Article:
CPAC vs. RNC Report

(Self examination is good.  But just as Pope Francis said the Catholic Church without Christ is just another NGO, a party bereft of values is just an avenue for some to achieve power. – promoted by Rob “EaBo Clipper” Eno)

As you probably know, in the past week, there was the big, annual conservative conference in Washington, D.C., and yesterday, the Republican National Committee released a bold, 100-page report on the state of the party in light of the 2012 elections. While lots of people are talking about each, I think it is useful to talk about them together.

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First, CPAC:

It is important to note that the conference is not called, “RPAC”. It is about the conservative movement, as seen by the conference sponsors and the American Conservative Union. Technically, you could be a conservative Democrat and feel comfortable at this conference. (Having observed the coverage and known many who have gone, I don’t think Democrats go to it in anything other than token numbers.)

From all the speeches over the years, it is clear that conservatives think they are the core of the Republican party, and those in the Republican party who don’t agree with them have somehow lost their way. The goal of this conference, is to promote the ideas and organizations behind the conference, and rally the attendees, and conservatives nationwide to their causes. OK.

The conference isn’t really about electoral issues, or coalition-building, per se. There is some introspection about the viability of the movement, but not a lot. (So Jeb Bush warned about how too many people view the conservative movement negatively, for example.) There are panel discussions on broadening the movement. They don’t seem to make headlines or a difference.

But the conference this year clearly elevated three Senators: Rand Paul, Ted Cruz, and to a lesser extent, Marco Rubio. It also made a point of excluding Gov. Chris Christie – as he is now seen as not being the conservative hero that he was, due to some statements and one or two policy points. (He actually has to govern in a blue state.)

Let’s look at the keynote address by Senator Ted Cruz. I couldn’t find a written transcript, so I watched his 34 minute speech and took notes.

Cruz opens with the “defeatist attitude” among Republicans that he said he noticed since he arrived in Washington a few months ago. Senator Cruz, perhaps that’s because we lost the Presidency, the popular vote, senate seats, house seats, and the national vote for House seats by 2 million. Perhaps it is because people who don’t live in solid red states like you realize that the Republican party no longer has a 51% coalition thanks to demographic and cultural changes in America. For you to say that the last three weeks show that “we are winning” is like telling the Germans after D-Day that the Battle of the Hedgerows was going well for them.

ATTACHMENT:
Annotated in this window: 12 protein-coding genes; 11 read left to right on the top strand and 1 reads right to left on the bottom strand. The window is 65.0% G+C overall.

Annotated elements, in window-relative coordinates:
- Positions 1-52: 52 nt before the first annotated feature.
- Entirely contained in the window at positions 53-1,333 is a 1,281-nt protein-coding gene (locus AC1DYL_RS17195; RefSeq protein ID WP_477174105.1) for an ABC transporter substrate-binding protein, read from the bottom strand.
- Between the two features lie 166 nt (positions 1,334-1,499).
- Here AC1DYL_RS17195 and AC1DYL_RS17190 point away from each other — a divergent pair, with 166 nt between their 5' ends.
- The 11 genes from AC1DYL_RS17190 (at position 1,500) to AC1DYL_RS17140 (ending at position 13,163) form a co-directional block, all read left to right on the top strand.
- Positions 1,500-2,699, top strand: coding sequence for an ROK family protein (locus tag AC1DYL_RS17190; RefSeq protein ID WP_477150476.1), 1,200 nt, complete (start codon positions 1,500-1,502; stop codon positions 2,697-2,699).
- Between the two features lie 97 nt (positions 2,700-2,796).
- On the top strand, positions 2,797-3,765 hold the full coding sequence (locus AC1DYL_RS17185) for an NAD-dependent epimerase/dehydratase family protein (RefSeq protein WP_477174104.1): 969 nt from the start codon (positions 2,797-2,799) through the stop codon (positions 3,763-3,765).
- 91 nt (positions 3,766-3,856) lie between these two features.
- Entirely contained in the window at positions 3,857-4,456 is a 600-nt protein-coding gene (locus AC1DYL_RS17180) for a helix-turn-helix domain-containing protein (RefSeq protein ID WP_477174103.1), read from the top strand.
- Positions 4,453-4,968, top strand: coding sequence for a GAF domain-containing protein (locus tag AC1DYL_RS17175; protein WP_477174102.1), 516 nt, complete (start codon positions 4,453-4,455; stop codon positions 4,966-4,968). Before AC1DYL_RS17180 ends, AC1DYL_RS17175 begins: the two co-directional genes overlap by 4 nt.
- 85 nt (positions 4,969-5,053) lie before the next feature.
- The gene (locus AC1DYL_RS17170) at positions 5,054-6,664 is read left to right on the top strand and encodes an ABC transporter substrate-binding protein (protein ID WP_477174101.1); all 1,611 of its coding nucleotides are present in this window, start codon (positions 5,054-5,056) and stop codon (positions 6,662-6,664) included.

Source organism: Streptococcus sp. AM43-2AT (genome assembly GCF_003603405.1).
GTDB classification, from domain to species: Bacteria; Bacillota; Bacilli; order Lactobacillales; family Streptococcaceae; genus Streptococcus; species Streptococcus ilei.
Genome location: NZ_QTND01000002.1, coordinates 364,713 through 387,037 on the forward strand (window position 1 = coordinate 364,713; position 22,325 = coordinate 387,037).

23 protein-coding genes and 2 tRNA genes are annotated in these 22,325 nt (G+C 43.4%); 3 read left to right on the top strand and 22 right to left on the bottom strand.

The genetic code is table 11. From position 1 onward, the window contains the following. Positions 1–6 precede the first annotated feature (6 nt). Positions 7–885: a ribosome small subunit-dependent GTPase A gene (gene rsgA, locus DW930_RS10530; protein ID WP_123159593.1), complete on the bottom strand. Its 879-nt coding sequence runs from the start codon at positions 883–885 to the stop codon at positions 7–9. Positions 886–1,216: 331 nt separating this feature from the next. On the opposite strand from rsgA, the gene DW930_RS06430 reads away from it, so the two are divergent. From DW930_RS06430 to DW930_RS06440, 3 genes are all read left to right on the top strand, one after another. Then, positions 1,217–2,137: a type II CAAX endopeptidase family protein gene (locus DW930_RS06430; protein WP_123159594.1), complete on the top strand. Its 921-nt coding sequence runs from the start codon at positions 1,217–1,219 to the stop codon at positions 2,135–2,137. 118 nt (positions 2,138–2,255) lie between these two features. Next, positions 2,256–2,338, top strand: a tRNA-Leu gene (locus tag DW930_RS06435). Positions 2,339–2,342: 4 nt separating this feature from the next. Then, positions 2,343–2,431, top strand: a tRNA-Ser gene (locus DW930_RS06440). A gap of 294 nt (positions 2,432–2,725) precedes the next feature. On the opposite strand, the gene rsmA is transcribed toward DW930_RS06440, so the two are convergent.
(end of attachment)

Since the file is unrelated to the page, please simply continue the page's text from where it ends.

I could go on and on about the demagoguery of Senator Cruz – scaring us about a “done hitting you in a cafe” or his comments about the second amendment that are completely ignorant of the 2006 Heller Supreme Court case, or his exaggeration about the government shutting down charities and hospitals, or the fact that as a legislator, he can write a new drone policy whenever he wants to. Or his comparison of the filibuster to the defense of the Alamo itself. (The men of the Alamo would have joined the filibuster with Senator Paul. He actually said that.)

But the point is that men like Senator Cruz and Senator Paul don’t have to be concerned with the Republican Party or whether it has the ideas, culture, mechanics, or a broad enough coalition to win. They are in the business of promoting their ideology. Some of this ideology is helpful to a national coalition to elect a president.(Cruz’s stuff on opportunity is decent, but I guess he doesn’t know that social mobility is fading from America. Someone send him some reading material.) Some of this ideology is not. Do they have to figure out the right recipe? Do they have to make compromises? No. That’s someone else’s job. That takes us to the RNC.

Second, the RNC.